While some critics found this adaptation to be a bit too meandering in its approach, Tykwer's striking eye for visuals, especially in such a picturesque location, along with Hanks' commendably mature performance help give this movie its form. Though it doesn't stand quite as tall as some other titles in his vast filmography, Hanks' fans will likely enjoy it.
In 1988, the same year he was seen in Big, Tom Hanks frontlined Punchline, a romantic dramedy centered around a medical school dropout (Hanks) and a housewife (Sally Field) who venture in stand-up comedy. While the movie has been criticized for its less-than-accurate depiction of New York City's stand-up scene, Punchline was also celebrated for Hanks' starry performance at the center. It was seen as another showcase for the actor's mix of comedic and dramatic talents, notably as the actor was transitioning into more serious roles in the years to come. While Punchline is more a fan favorite than a critical darling, this sweet, romantic look at the world of stand-up comedy continued giving Hanks the center stage in the years to come.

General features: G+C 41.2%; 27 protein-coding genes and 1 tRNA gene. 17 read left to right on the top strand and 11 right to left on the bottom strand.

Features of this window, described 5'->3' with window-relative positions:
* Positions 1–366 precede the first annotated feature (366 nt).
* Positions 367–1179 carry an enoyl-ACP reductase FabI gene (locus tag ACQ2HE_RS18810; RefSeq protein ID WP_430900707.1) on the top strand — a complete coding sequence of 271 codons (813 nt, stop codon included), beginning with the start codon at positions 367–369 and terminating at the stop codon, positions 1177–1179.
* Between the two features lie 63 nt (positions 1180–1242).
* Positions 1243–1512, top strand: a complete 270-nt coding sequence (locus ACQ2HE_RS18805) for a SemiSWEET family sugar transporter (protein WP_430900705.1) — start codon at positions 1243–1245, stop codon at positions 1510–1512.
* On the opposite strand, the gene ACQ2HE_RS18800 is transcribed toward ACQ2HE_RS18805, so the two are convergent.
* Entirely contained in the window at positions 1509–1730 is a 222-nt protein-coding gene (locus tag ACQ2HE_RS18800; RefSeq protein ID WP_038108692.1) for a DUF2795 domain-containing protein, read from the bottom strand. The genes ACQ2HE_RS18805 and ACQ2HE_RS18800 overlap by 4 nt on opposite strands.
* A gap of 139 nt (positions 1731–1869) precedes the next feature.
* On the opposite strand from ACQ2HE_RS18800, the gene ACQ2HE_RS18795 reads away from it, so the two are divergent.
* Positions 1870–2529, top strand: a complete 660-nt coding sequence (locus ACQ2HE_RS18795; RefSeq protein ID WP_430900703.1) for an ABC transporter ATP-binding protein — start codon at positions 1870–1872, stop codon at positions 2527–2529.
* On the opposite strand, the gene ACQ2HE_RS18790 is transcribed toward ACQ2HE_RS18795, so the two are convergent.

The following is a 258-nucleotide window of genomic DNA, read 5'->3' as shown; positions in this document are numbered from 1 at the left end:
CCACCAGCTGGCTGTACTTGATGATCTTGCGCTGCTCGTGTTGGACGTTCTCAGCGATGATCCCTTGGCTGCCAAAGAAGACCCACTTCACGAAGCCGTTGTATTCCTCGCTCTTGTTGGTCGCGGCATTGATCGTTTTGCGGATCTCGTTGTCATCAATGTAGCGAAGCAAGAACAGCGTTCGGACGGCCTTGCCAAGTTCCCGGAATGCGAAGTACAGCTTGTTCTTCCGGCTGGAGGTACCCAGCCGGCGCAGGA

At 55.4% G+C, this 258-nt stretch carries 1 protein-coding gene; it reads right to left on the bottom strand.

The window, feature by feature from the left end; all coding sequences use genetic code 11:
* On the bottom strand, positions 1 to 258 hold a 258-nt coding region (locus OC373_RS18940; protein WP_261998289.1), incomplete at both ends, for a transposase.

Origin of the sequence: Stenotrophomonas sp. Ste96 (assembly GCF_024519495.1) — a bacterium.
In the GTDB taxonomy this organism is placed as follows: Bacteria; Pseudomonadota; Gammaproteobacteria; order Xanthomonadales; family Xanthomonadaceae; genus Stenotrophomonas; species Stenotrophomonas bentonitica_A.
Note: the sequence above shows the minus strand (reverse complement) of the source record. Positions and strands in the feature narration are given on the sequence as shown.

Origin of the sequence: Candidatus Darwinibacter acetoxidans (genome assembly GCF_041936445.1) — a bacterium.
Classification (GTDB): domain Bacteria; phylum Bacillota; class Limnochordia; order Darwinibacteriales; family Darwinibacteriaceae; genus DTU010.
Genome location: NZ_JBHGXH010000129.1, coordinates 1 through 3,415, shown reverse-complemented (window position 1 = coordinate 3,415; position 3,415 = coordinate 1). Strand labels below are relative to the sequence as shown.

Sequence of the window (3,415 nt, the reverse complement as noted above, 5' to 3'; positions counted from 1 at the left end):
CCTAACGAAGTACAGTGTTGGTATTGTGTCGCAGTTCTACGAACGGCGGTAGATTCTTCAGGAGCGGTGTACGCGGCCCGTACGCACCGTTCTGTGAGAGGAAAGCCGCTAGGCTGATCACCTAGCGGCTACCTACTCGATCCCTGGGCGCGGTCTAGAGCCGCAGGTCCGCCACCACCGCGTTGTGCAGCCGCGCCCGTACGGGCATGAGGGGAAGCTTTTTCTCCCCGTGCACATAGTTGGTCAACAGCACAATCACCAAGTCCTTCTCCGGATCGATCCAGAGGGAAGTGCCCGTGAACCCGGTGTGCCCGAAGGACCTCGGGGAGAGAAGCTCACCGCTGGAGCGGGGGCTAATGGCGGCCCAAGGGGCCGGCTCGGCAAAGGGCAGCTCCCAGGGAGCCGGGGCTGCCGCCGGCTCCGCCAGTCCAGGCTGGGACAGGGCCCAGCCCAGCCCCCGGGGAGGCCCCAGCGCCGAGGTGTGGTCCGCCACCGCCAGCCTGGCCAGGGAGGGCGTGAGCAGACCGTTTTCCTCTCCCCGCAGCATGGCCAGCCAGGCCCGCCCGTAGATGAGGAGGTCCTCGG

The Man With One Red Shoe (1985)
In 1985's The Man With One Red Shoe, a remake of the 1972 French film, The Tall Blonde Man With One Black Shoe, Tom Hanks plays Richard Drew, a man who is picked at random to be made the target of CIA surveillance and pursuit. Released in the years leading up to Hanks' success as a leading man, The Man With One Red Shoe didn't necessarily critical acclaim or box office success. The reviews were mixed-at-best and the film became a box office disappointment. Still, the film allowed the actor to dip his toes into the espionage genre, and it allowed him to coast by on his continued charm.
In addition to these overlooked/forgotten Tom Hanks movies, there are a few others that fans might've missed. Those include Money Pit, Cloud Atlas, and, perhaps, Larry Crowne, which he also co-wrote and directed. But what are some of your favorite Hank performances? Let us know in the comments below!
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Will is an entertainment writer based in Pittsburgh, PA. His writing can also be found in The Playlist, Cut Print Film, We Got This Covered, The Young Folks, Slate and other outlets. He also co-hosts the weekly film/TV podcast Cinemaholics with Jon Negroni and he likes to think he's a professional Garfield enthusiast.